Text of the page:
Grow old along with me! The best is yet to be, The last of life for which the first was made. Rabbi Ben Ezra.
The Browning club celebrated the tenth anniversary of its organization at the home of O. E. Maxson, Tuesday, Jan. 8, 1908. The house was beautifully decorated with festoons of club colors, purple and gold.
The club was organized January 7, 1898, at the home of Mrs. A. J. McNeil with Mrs. McNeil president, Mrs. Robert McNeil vice-president, Mrs. C. C. Woodworth secretary and Miss Mary Geyer treasurer. The membership was limited to twenty. The object was the study of Browning and other poets. Of recent years the membership limit has been placd at thirty. About twenty of the charter members are still members, and during the ten years over sixty ladies have availed themselves of this opportunity to study the poets. The club is essentially a study class and in the past ten years has studied the Brownings, Scott, Tennyson, Homer, Emerson, Lowell and Shakespeare. Over four hundred study classes have been held besides the evening meetings for gentlemen and afternoon socials.
On the occasion of this anniversary the members and their guests to the number of fifty assembled at 1 o'clock when an elaborate four course luncheon was served. Several of the young lady daughters of the members assisted. Each guest received a beautiful souvenir in the shape of a folder prettily decorated and containing a striking photograph of the esteemed leader, Miss Gould, and the names of the present members. This was a surprise to the leader and shows the love and reverence in which she is held by those who have been helped and cheered by her close companionship during these ten years while she has given so freely of herself to meet their varied needs.
After luncheon the president, Mrs. Mae Smith, called the meeting to order and. in a neat speech offered a toast to "The Brownings may their shadows never grow less and may they live to celebrate their one hundredth birthday." Miss Farena Hubbard opened the program with a difficult selection on the piano. Miss Gould read one of her scholary papers entitled "Lit- erature; its place in Civilization." Under the general title "People Whom We Have Met," the following characters were discussed :
"Aurora Leigh," Mrs. Charles Hubbard.
"Romney Leigh," Mrs. A. S. Goodell.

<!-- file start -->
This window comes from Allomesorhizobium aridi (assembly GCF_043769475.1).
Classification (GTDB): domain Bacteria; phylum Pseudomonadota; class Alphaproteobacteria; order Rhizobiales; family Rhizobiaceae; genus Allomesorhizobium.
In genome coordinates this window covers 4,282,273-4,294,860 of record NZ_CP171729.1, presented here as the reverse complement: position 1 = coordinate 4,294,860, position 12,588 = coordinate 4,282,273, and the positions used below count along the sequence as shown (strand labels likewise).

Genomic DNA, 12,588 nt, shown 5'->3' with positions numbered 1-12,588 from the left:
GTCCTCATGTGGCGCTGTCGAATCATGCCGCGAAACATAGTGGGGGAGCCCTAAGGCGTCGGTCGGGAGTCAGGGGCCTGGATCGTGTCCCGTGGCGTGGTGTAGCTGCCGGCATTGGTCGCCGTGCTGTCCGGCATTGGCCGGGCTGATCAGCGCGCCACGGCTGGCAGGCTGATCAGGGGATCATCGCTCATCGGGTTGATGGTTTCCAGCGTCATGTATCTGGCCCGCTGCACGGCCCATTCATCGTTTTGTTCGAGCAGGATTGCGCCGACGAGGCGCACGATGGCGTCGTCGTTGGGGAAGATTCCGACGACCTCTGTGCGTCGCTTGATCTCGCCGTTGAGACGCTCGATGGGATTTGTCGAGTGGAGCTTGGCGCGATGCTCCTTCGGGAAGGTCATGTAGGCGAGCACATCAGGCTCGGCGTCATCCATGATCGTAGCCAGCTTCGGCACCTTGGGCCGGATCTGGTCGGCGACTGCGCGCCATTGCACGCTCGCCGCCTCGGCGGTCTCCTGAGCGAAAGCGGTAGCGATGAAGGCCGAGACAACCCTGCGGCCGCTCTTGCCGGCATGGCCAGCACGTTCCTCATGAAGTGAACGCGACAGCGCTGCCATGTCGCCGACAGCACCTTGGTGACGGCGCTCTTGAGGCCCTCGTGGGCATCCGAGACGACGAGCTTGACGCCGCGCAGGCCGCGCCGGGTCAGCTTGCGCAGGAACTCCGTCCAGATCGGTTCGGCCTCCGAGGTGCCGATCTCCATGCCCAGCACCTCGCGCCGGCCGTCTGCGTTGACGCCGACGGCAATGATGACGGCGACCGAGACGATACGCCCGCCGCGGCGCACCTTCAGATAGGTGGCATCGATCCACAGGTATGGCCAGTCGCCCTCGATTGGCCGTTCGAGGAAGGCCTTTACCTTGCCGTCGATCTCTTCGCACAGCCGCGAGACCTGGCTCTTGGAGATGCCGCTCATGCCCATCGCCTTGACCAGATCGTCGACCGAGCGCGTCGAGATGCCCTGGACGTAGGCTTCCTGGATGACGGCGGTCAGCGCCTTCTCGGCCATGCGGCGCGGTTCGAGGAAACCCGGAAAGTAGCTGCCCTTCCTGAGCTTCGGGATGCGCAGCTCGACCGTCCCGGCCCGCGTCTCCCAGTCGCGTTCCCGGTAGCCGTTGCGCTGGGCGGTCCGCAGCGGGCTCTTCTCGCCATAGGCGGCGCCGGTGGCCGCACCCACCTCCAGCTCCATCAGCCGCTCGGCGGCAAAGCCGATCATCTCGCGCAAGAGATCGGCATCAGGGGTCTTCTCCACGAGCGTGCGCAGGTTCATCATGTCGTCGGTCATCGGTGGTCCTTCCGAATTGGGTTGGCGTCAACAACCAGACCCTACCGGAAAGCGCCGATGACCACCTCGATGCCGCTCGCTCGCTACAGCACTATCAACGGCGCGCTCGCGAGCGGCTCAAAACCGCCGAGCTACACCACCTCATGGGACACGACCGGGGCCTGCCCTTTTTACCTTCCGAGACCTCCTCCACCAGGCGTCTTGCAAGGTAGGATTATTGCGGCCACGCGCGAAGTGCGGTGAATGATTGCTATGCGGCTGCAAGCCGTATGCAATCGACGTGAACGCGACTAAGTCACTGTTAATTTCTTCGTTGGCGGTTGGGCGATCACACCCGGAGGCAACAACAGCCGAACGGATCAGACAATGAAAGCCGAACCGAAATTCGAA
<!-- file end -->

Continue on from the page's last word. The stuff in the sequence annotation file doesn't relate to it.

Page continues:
"Caponsacchi," Mrs. William Wells.
"Ulysses," Mrs. Charles Geeting.
"Penelope," Mrs. Frank Anthony.
"A Winter's Tale," Miss Lizzie Coe.
Miss Elizabeth Emmons read a very brief and witty history of the club.
Miss Clara McCune sang several beautiful selections. She was accompanied by Miss Emma Sheldon.
These circles in which ladies meet to discuss literary subjects and at the same time enjoy social recreation cannot be too highly commended. Afternoons at cards leave no valuable thoughts to occupy the mind, and waste time that should be more profitably employed. The name, too, is full of inspiration. None of the nineteenth century poets have done more to ennoble and sweeten the thought of the world than have the Brownings, Robert and Elizabeth Barrett. [Contributed by Christine Walters from History of Whiteside County, 1908, by W. Davis]
Father Bennett Temperance Society
Contributed by: Mary Vickers
During the winter of 1893 Rev. J.L. Bennett, of the St. Patrick's Church, first broached the subject of organizaing a temperance society for the benefit of the members of the Catholic Church in order to make a strong and united effort to check the spread of the soul destroying vice of liquor-drinking, and with a view to promote brotherly love and friendship among those of the Catholic denomination. The idea was a most happy one, and on January 14, 1894, the Fathe Mathew Temperance Society was organized with seventeen charter members. The first officers of this organization were E.F. Rourk, President, L.J. Green, Vice-President; M.A. Williams, Financial Secretary; A.J. Frank, Recording Secretary; Dennis O'Hair, Treasurer; Rev. J.J. Bennett, Spiritual Director.